May 21, 2010

Project aims to redefine management of warfarin

Project aims to redefine management of warfarin

Vanderbilt University Medical Center will draw on its strengths in clinical information technology and systems approaches to patient care to transform management of the commonly used oral anticoagulant warfarin.

The project falls under the Medical Center's new innovation pillar; VUMC organizational goals are set out under five management foci or pillars — quality, service, people, growth/finance and, new this year, innovation.
“Innovation is not about incremental, iterative improvement: it's about finding what we can do to change the game,” said Jack Starmer, M.D., M.M.H.C., chief quality informatics officer.

Some 30 million prescriptions for warfarin are written each year in the United States. The drug helps different types of patients avoid abnormal thrombosis (clotting) and associated embolism (blood vessel blockage).

Getting too much or too little warfarin can bring dangerous consequences; and because sensitivity to the drug varies considerably and certain foods and a number of commonly used medications interact with it, warfarin dosing is somewhat unpredictable. In one study, annual rates of severe bleeding among patients taking warfarin were between 0.9 and 2.7 percent; the worst of this is intracranial hemorrhage resulting in disability and death.

“It works out that having warfarin patients in correct range around 70 percent of the time is about as good as it gets; that's regarded as the best achievable result. And that's what we currently have at Vanderbilt. Our goal is to bring everyone within range at least 90 percent of the time,” Starmer said.

“Our goal is to dramatically increase in-range clotting values and to decrease the consequences of out-of-range values,” said anticoagulation expert Mike Laposata, M.D., Ph.D., professor of Pathology and Medicine. “This should mean fewer bleeding episodes due to high values and fewer thrombotic episodes due to low values.”

Within a new Anticoagulation Clinic, nurses at clinical workstations will form a consolidated telemedicine front line for outpatient warfarin management.

For exceptionally difficult cases, physicians who are expert at anticoagulation will rotate to provide telephone consults both to nurses at the clinic and to inpatient teams.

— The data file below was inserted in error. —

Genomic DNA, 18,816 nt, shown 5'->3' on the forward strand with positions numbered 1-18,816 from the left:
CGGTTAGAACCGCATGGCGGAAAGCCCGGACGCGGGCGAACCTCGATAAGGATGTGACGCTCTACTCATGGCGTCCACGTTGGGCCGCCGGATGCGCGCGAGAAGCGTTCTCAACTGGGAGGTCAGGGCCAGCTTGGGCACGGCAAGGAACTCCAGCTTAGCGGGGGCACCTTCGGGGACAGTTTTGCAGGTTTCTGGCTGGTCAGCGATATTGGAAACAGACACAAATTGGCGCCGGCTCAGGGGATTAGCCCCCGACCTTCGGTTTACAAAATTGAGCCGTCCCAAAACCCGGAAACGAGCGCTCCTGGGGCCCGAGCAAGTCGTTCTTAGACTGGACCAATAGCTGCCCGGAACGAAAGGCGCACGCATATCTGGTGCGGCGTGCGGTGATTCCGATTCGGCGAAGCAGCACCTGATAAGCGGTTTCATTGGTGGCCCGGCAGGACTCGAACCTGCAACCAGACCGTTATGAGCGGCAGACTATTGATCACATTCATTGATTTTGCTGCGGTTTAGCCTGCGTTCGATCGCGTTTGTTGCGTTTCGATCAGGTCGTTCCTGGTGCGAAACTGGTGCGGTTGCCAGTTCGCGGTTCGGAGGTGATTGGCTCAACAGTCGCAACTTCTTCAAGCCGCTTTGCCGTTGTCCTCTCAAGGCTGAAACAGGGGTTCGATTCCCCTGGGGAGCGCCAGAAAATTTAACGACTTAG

The heart of the innovation project is IT-supported surveillance and tailored management of warfarin patient subgroups.

Half of Vanderbilt patients on warfarin already stay within range 90 percent of the time. When patients fall out of range more often than that, it's assumed to be due to more or less distinct physiological and/or socio-behavioral causes, so a data analysis team is working to uncover these causes and stratify the warfarin population accordingly.

As subgroups are identified, warfarin management strategies will be tailored for each group — home testing kits, more frequent clinical or telemedicine contact, coaching of family members to assist medication administration, and so on. As new warfarin patients are enrolled in the clinic, the system will automatically size them up and place them in the appropriate management-subgroups.

Once success is in sight, the project will take up management of additional anticoagulants.

“It's bringing together the idea of informatics-based surveillance with personalized planning, leading to ever finer informatics surveillance so that we're able to individualize without always having to involve the human,” said Bill Stead, M.D., associate vice chancellor and chief strategy and information officer.

“There's a lot of power in consolidating the patient population: it's great for research and for learning what makes a positive difference for keeping a patient in range,” said Karla Davis, R.N., M.S.N., M.H.A., manager of the Anticoagulation Clinic.